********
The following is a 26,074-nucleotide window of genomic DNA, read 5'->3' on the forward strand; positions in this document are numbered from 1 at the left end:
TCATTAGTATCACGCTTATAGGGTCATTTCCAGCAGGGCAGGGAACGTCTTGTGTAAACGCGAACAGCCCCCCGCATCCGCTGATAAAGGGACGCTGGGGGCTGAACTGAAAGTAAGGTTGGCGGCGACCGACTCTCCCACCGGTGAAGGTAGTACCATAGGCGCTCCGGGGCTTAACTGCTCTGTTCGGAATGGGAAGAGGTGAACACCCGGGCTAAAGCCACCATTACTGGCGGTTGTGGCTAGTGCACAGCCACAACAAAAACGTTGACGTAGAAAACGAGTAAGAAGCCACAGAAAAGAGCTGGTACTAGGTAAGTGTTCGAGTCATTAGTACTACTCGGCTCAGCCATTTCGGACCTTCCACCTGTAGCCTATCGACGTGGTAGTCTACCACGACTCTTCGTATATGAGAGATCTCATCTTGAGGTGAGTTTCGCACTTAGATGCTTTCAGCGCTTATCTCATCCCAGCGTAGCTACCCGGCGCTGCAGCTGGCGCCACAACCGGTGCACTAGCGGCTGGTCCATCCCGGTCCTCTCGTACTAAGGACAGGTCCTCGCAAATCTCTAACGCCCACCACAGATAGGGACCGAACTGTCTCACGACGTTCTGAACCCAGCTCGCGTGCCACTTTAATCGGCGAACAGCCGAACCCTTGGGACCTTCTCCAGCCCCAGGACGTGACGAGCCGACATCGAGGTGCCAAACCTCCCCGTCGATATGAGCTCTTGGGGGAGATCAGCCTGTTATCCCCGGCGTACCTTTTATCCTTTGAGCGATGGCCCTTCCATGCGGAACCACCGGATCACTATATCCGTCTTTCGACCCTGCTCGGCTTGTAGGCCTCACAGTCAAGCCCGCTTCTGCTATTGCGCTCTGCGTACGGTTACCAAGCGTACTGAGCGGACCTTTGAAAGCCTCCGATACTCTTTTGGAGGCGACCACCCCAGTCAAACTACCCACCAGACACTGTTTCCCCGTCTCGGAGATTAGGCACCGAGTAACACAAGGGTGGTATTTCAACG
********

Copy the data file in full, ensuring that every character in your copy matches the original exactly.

The following is a 26,074-nucleotide window of genomic DNA, read 5'->3' on the forward strand; positions in this document are numbered from 1 at the left end:
TCATTAGTATCACGCTTATAGGGTCATTTCCAGCAGGGCAGGGAACGTCTTGTGTAAACGCGAACAGCCCCCCGCATCCGCTGATAAAGGGACGCTGGGGGCTGAACTGAAAGTAAGGTTGGCGGCGACCGACTCTCCCACCGGTGAAGGTAGTACCATAGGCGCTCCGGGGCTTAACTGCTCTGTTCGGAATGGGAAGAGGTGAACACCCGGGCTAAAGCCACCATTACTGGCGGTTGTGGCTAGTGCACAGCCACAACAAAAACGTTGACGTAGAAAACGAGTAAGAAGCCACAGAAAAGAGCTGGTACTAGGTAAGTGTTCGAGTCATTAGTACTACTCGGCTCAGCCATTTCGGACCTTCCACCTGTAGCCTATCGACGTGGTAGTCTACCACGACTCTTCGTATATGAGAGATCTCATCTTGAGGTGAGTTTCGCACTTAGATGCTTTCAGCGCTTATCTCATCCCAGCGTAGCTACCCGGCGCTGCAGCTGGCGCCACAACCGGTGCACTAGCGGCTGGTCCATCCCGGTCCTCTCGTACTAAGGACAGGTCCTCGCAAATCTCTAACGCCCACCACAGATAGGGACCGAACTGTCTCACGACGTTCTGAACCCAGCTCGCGTGCCACTTTAATCGGCGAACAGCCGAACCCTTGGGACCTTCTCCAGCCCCAGGACGTGACGAGCCGACATCGAGGTGCCAAACCTCCCCGTCGATATGAGCTCTTGGGGGAGATCAGCCTGTTATCCCCGGCGTACCTTTTATCCTTTGAGCGATGGCCCTTCCATGCGGAACCACCGGATCACTATATCCGTCTTTCGACCCTGCTCGGCTTGTAGGCCTCACAGTCAAGCCCGCTTCTGCTATTGCGCTCTGCGTACGGTTACCAAGCGTACTGAGCGGACCTTTGAAAGCCTCCGATACTCTTTTGGAGGCGACCACCCCAGTCAAACTACCCACCAGACACTGTTTCCCCGTCTCGGAGATTAGGCACCGAGTAACACAAGGGTGGTATTTCAACG